Carbon Capture: air becomes carbon – research for climate protection

Carbon Capture: air becomes carbon – research for climate protection

In order to contain the climate crisis, a lot of CO2 has to be removed from the atmosphere. One approach comes from Karlsruhe, where high-tech raw materials are made from air – which are also in demand in industry.

Even a light breeze is enough to blow away the black powder.

It is the high-tech raw material carbon black that researchers at the Karlsruhe Institute of Technology (KIT) literally made from air. They use an apparatus to suck climate-damaging CO2 out of the ambient air and use it to produce carbon here. Carbon black is not everything, as Benjamin Dietrich from the KIT Institute for Thermal Process Engineering says. Depending on the temperature and pressure, graphite and graphene could also be produced – materials coveted in the industry.

Whether in the construction industry or the paint industry, whether for solar cells, touch screens, lithium-ion batteries or car tires – the possible uses of these products are diverse. For example, the association of the mineral paint industry emphasizes the “excellent” UV protection and the antistatic effect of carbon black, also known as industrial soot. In a study, the market research company Ceresana assumes that global demand for carbon black alone will grow to more than 17 million tons per year by 2030.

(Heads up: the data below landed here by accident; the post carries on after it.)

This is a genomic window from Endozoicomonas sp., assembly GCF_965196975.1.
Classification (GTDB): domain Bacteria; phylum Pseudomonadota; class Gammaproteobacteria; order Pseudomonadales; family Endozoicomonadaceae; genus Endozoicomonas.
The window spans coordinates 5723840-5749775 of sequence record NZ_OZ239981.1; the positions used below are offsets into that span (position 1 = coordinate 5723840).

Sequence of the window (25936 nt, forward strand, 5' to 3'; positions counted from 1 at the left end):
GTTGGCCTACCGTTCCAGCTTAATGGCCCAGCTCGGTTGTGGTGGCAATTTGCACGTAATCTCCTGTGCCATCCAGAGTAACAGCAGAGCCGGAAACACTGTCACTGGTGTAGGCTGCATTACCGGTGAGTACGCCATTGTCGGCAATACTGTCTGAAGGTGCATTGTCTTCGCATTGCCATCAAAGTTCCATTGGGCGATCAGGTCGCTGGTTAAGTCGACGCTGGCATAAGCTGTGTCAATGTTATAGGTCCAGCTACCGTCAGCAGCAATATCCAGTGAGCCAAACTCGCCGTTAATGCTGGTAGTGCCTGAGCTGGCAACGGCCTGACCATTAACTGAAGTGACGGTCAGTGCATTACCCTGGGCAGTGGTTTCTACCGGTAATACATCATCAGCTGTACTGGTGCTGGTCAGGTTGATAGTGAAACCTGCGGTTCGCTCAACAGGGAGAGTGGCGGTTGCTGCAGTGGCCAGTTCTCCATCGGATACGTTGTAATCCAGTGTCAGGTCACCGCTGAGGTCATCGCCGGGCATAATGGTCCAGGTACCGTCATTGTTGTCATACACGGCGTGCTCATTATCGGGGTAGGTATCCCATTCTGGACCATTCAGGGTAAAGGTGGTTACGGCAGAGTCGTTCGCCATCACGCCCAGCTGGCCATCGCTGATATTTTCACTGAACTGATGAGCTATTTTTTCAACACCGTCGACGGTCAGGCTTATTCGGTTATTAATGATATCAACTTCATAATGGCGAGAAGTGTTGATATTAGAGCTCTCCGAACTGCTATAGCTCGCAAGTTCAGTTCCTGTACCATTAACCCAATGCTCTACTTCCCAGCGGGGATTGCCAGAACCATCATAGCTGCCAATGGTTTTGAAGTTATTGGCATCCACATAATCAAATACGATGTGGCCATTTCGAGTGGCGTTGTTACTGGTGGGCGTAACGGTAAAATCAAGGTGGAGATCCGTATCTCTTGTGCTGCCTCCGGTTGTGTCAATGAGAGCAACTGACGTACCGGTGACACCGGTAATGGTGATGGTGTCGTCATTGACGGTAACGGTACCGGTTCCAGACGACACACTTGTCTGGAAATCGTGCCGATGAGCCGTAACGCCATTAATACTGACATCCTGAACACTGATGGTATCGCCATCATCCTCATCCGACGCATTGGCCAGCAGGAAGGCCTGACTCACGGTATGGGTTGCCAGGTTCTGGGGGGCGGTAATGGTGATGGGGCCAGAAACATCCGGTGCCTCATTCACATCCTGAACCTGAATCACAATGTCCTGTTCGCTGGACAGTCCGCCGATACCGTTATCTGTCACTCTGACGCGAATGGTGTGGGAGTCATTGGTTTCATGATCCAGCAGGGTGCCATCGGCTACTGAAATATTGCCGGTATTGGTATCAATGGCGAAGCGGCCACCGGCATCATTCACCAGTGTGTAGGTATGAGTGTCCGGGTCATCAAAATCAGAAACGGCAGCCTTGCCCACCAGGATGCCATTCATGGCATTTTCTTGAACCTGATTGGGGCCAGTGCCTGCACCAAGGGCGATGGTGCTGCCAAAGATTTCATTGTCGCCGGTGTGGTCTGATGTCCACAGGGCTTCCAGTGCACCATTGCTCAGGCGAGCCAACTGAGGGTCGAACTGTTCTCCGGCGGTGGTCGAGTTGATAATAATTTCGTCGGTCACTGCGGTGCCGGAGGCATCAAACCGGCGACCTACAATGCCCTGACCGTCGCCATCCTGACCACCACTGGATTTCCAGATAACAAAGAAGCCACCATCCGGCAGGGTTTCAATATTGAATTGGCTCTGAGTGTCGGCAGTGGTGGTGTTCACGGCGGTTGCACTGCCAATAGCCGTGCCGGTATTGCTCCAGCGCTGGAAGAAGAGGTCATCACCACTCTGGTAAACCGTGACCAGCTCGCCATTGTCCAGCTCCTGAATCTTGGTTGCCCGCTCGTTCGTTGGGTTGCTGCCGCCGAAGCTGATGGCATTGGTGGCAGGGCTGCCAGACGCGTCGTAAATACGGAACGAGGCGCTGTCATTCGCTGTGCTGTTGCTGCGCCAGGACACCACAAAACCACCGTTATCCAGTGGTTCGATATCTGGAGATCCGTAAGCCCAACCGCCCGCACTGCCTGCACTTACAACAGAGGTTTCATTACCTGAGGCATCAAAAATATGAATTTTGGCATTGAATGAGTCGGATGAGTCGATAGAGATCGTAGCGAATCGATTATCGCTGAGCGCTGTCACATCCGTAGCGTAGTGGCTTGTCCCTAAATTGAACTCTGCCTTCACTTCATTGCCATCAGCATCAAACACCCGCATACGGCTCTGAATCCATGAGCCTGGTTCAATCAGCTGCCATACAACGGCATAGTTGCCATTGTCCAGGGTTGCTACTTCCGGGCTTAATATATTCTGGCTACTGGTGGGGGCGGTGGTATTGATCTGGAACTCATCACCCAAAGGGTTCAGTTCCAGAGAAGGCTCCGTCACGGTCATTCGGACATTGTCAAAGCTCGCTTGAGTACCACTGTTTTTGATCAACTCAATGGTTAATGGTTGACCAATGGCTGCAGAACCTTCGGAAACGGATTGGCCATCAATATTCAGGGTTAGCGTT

Experiments with temperatures between 900 and 1200 degrees

On the other hand, half a kilogram of carbon, which according to Dietrich the test facility at KIT produces from two kilograms of CO2 in an eight-hour working day, seems rather puny. But the research team is only at the beginning: With different temperatures between 900 and 1200 degrees and different levels of pressure, they are testing how they can influence the end products.

The whole thing works in a multi-stage process: With the help of a so-called adsorber, CO2 is separated from the air – this is called “Direct Air Capture”. In the second step, carbon and oxygen are separated by chemical processes and form new bonds, resulting in methane and water. The methane contains the carbon that is split off in a reactor with liquid tin. This process step is called pyrolysis.

In the project called NECOC, the team investigates how high the energy consumption is and whether pollutants are produced as intermediate products, as Dietrich explains. Parts of the resulting hydrogen, in turn, flow directly back into methanation, for example. In the end, the process “of course only makes sense” if the production of the necessary energy does not produce CO2, Dietrich concedes – that is, if renewable energies are used.

Purr: “Lots of potential”

Katja Purr, who heads the “Strategies and Scenarios for Climate Protection and Energy” department at the Federal Environment Agency, sees it that way: If renewable energies were used, the promise Approach “a lot of potential for the future”.